With candor, grace, and a healthy dose of humor, Kate Hopper takes us into the final weeks of her pregnancy, the “this-was-not-part-of-the-plan” first weeks of her daughter’s life in the NICU, and the isolated world she and her husband inhabited when they took their daughter home at the beginning of cold and flu season. Ready for Air is a testament to the power of motherhood and stories to transform lives.
Praise for Ready For Air
“There is no writer I’d rather follow this journey with than Kate Hopper. Her storytelling skills are stunning. You will be rooting for her and her new family all the way.”
New York Times bestselling author of Motherless Daughters
“After severe preeclampsia derails Kate Hopper’s birth plan, the author confronts her fears of preemie parenthood with brazen honesty and an occasional fitting expletive. Her memoir, a testament to the delights and uncertainties of motherhood, reads like a novel, though you won’t forget for a second that her story is true.”
Pregnancy & Newborn Magazine
“Hopper’s raw, hopeful memoir…is all paradox and ambiguity. Hopper takes us on an epic journey with her tiny baby—a stunning, breathless journey that shines with sincerity—and you’ll be so grateful that you came.”
author of Waiting for Birdy
“I had a hard time putting this book down.”
NPR - Wisconsin Public Radio
“Ready for Air looks unflinchingly at the psychological realities of learning to be a parent when other people are in a charge of a baby that can’t come home.”
“This [is a] beautiful, brave book. This story is sure to be a crucial one for parents of premature babies, but it’s also a book for anyone who has ever had her life go a bit askew. As Kate writes in her memoir, ‘I followed the rules, I did what I was told, and it didn’t matter.’ Parenting, after all, ends up being about learning how little you can control things.”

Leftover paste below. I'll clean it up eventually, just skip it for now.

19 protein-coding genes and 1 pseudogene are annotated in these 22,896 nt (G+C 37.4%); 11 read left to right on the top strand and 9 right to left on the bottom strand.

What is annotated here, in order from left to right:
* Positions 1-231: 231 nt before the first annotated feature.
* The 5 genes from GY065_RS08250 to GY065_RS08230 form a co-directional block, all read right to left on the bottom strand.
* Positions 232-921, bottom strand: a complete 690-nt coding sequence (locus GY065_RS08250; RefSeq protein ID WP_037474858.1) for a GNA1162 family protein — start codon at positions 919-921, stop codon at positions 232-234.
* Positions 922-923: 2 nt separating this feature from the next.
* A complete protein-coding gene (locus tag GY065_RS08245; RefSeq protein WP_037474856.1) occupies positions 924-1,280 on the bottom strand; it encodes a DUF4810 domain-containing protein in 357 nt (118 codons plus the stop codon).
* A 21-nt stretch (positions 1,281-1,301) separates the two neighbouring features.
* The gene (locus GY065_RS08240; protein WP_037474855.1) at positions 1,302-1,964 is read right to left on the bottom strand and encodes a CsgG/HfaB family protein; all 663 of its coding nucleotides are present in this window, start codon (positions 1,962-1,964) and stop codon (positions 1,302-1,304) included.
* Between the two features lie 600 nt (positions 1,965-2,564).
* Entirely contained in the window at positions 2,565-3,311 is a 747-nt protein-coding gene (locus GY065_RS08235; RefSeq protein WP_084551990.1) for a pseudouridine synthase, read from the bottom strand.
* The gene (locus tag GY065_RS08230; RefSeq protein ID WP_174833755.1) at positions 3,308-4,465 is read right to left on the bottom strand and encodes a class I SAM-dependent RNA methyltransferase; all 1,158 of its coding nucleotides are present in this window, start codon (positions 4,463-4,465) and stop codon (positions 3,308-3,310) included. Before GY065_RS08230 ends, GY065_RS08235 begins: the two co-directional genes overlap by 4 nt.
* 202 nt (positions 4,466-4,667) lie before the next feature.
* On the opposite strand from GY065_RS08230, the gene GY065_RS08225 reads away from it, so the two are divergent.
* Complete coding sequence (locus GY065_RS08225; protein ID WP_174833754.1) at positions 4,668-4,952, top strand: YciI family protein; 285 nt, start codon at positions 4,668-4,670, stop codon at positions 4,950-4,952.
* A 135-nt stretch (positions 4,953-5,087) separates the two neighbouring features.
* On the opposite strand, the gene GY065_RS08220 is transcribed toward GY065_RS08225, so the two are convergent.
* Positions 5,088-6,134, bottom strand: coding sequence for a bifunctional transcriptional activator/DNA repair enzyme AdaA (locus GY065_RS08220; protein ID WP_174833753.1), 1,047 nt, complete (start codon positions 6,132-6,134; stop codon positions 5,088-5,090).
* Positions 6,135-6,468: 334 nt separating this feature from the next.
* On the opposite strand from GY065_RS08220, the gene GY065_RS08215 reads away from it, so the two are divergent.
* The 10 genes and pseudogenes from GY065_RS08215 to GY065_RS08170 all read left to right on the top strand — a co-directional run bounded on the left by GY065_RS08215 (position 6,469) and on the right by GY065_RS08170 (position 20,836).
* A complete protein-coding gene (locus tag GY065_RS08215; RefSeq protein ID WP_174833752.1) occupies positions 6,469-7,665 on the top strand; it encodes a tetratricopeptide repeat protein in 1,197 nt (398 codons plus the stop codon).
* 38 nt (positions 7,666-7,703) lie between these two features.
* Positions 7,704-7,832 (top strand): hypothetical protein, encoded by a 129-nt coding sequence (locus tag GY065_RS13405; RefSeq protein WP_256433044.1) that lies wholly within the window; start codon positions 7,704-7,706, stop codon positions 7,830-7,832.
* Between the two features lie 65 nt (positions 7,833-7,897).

“Ready for Air is a book of truths that pulls back the curtain on a rarely talked about experience—preeclampsia and premature birth—and strikes a universal truth about what it means to be female in today’s world.”
Writing Women’s Lives
“Hopper articulates the difficulties her family experienced but also shares the stories of others she encountered along the way with Stella. Hopper’s own words will appeal to others in similar straits.
“While [Ready for Air] is a birth story, it’s a human story as well, not neatly tied with pink and blue bows. In this new world of motherhood Kate must deal with self-doubt, disappointment, trepidation, and isolation, but also triumph and a new ferocious love.”
Reach, CLA, University of Minnesota
Every woman has a story. What are the stories inside you that need to come out? In Use Your Words, Kate Hopper will guide you on your writing journey, honing your craft and experiencing how the process of writing helps us understand, make connections, and heal.
Praise for Use Your Words
“Part writing workshop, part anthology, part mothers’ group between two covers, Use Your Words is so much more than an instruction manual. It is also a readable, powerful call to the page for every woman in the process of giving birth to herself as a writer. If you have ever wondered whether motherhood is a viable literary subject, or whether you have a mothering story worth telling, Kate Hopper’s beautifully written book will answer that question once and for all – with compelling excerpts, exercises to inspire you, and clear, practical teachings on matters of voice, structure, and style.”